The decision to implement an integration solution usually leads to more requirements, more questions and more complexity. Overall, implementing an integration solution, large or small, can be a daunting task. Many factors must be considered, such as: Continue reading
When I think about integration, the first thing that comes to mind is application to application integration (A2A). Gartner states that application integration aims to make independently designed application systems work together. Their definition applies to my interpretation of A2A integration, which is the connection of disparate applications both inside and outside the firewall, regardless of location (including the Cloud). This interpretation includes integration between a few or many applications and encompasses all integration aspects such as, communications and messaging, translation and transformation, routing, process automation, data access and even extends to application access. This can apply to scenarios such as transaction replication or process activation across applications, providing web access to legacy applications and publishing information to mobile devices. Most of the integrations between these disparate applications used to occur by means of proprietary APIs, messaging or a combination of both. This can still be the case, but a larger percentage of integration today is mediated by integration middleware or via web services. Continue reading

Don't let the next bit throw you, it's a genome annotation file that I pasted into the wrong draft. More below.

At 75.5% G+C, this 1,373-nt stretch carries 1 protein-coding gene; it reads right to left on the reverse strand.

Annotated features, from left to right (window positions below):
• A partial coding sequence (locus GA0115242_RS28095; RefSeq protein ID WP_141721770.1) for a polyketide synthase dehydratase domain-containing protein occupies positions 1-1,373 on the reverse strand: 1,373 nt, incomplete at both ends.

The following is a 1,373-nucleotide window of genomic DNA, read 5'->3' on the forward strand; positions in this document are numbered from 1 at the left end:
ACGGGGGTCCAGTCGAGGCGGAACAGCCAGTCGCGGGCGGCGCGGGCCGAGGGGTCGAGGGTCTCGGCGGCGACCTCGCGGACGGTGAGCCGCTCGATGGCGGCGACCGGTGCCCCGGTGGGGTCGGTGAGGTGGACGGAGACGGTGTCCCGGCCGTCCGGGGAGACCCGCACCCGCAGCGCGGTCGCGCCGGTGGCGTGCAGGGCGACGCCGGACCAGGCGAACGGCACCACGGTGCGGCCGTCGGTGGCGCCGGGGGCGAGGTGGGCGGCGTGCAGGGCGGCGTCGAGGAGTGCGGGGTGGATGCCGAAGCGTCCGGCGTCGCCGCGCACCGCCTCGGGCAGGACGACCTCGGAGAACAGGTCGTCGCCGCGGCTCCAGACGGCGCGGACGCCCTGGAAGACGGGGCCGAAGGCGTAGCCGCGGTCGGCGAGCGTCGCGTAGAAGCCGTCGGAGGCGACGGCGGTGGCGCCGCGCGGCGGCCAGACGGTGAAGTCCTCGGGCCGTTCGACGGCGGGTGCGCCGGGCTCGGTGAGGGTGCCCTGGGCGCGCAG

Recently, I was having dinner with some old friends and the conversation centered on our respective fields that we work in. When the conversation turned to me, I chatted up how I worked in commercial software, particularly the Integration space. I received some curious looks, like my friends were trying to get a grasp on what I was talking about. Then it hit me….What does Integration mean to someone unfamiliar with the discipline? Why does it matter? What are the benefits, and the risks? How much of a problem is this? So, I decided to write a blog, from my perspective, on why Integration is important.
First, let’s think about the meta-types of challenges that businesses face today. Two flavors emerge quickly; problems of the moment (tactical) and visions of where they want to go (strategic). Continue reading
Enterprise Service Busses (ESBs) offer an interesting communications layer that enables an enterprise to expose data to interested parties (i.e. applications, data-feeds, etc.) with a Publish/Subscribe model. The Pub/Sub model originated in the printed media world, utilized as a distribution model for newspapers and magazines. It has evolved with modern times into the electronic age in the form of email-subscribed newsletters, and more recently, RSS feeds such as blogs.
In the enterprise, there is a growing need to share data among systems, both internally (A2A) and externally (B2B). However, as new demands for sharing data surface, we need a way to “bolt in” the new requestors without impacting our current implementations.
ESBs commonly implement a variant of the GoF Observer Pattern. This exposes a Publication/Subscription model allowing information sources (publisher) to expose data (message) on a queue. One or more interested parties (subscriber) consume the data. The key benefit of loose coupling in a Publication/Subscription model is that the Publisher does not need to know, or care, about “who” is subscribing. The data is published and downstream subscribers use the data as they see fit.